COVID-19 misinformation is currently common on Facebook, Twitter, and other giant social media platforms. However, anti-vaccine comments and other content are unusual if they can be found in a medical social network.
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This is now the main issue of various doctors on Doximity, an industry networking site used by medical experts and researchers. They claimed that even their fellow physicians are spreading fake news about the current ongoing global pandemic.
One of the affected doctors is Dr. Paul Malarik, a retired psychiatrist who is now spending around 50 hours a month to help people have their COVID-19 vaccine jabs.
He is currently doing this in a pop-up clinic near his house, located in San Luis Obispo, California. The medical expert claimed that he was surprised after discovering that some of his colleagues spread fake news about the coronavirus.
"You rarely get to the level of microchips in vaccines, but a lot of this stuff is pretty close to it," said Dr. Malarik.
COVID-19 Misinformation Spreads in Doximity
According to CNBC's latest report, Doximity held its stock market debut in June. Its value surprisingly increased by around $10 billion market cap.
On the other hand, the company added that it had around 1.8 million members. Around 80% of them are health experts, especially physicians across the United States.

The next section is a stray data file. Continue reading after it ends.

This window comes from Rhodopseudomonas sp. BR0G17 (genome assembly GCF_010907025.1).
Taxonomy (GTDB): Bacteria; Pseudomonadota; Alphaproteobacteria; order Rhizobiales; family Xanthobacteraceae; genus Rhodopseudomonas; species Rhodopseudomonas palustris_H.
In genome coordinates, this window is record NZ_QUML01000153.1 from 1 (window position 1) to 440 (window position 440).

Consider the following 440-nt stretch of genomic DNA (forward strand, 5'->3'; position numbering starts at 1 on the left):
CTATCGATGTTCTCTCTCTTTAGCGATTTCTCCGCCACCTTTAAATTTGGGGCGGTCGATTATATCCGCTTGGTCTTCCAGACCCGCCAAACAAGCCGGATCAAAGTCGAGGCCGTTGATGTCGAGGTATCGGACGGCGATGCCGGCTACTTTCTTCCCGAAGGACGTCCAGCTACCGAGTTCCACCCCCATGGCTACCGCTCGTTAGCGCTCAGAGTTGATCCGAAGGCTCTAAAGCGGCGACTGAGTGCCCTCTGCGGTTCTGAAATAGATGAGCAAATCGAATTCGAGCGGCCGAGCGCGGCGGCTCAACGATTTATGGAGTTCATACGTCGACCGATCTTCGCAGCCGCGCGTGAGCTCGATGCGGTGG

Doximity is quite popular since it serves as the main LinkedIn for doctors, allowing them to connect. Aside from this, they could also use the website to share, be updated with the medical industry, as well as have secured communications with their patients.
Dr. Paul's statements are currently concerning since the COVID-19 misinformation he sees on the platform is the same as on YouTube, Facebook, and other giant online platforms.
If this continues, there's a high chance that other medical experts would also be affected, especially since new coronavirus variants, such as Delta and Lambda, are now spreading across different countries.
Sky News Australia Allegedly Spreads COVID-19 Misinformation
Doximity is not the only platform that unexpectedly spreads fake news. BBC News reported that Sky News Australia, one of the reliable news sources in Australia, was banned by YouTube for more than a week because of alleged COVID-19 misinformation.
The giant video platform announced that Sky News Australia has clearly established COVID-19 medical misinformation policies based on international and local health authority guidance.
For more news updates about COVID-19 misinformation and other related topics, always keep your tabs open here at TechTimes.
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Written by: Griffin Davis